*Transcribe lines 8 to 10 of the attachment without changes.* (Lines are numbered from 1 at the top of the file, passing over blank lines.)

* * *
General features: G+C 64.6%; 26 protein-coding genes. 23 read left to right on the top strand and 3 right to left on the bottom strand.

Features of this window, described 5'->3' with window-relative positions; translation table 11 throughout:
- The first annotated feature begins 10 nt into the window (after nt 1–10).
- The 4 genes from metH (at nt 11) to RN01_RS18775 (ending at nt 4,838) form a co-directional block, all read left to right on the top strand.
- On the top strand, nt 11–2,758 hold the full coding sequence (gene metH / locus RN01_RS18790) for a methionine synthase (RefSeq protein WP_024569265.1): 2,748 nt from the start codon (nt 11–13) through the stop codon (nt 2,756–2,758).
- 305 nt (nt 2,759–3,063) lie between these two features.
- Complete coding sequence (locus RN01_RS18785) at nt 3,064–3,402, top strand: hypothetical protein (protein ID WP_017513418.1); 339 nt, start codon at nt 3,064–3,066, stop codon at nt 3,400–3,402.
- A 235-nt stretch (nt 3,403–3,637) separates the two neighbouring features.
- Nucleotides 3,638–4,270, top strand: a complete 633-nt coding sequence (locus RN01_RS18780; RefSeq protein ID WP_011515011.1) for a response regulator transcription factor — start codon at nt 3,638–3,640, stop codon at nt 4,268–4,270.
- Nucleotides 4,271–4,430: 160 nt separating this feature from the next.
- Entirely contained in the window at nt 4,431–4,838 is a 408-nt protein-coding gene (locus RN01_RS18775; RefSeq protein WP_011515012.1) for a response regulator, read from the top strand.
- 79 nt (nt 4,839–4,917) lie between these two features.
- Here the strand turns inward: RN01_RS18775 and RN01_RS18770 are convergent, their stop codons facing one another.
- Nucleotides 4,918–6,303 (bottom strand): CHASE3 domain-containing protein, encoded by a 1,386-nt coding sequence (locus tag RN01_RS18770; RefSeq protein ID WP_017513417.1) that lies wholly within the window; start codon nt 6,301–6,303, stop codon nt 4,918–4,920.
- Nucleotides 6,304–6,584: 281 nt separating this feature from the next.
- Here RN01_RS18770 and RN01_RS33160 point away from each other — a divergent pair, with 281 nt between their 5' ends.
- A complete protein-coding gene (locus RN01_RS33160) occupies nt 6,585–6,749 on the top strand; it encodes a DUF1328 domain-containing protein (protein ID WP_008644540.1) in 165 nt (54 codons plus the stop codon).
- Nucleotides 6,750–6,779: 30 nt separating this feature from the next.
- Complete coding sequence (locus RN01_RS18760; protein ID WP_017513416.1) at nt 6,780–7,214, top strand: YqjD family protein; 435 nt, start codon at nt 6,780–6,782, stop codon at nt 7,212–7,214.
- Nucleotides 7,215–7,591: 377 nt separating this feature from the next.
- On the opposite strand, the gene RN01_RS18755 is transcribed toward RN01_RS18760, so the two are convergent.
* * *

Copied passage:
- A 235-nt stretch (nt 3,403–3,637) separates the two neighbouring features.
- Nucleotides 3,638–4,270, top strand: a complete 633-nt coding sequence (locus RN01_RS18780; RefSeq protein ID WP_011515011.1) for a response regulator transcription factor — start codon at nt 3,638–3,640, stop codon at nt 4,268–4,270.
- Nucleotides 4,271–4,430: 160 nt separating this feature from the next.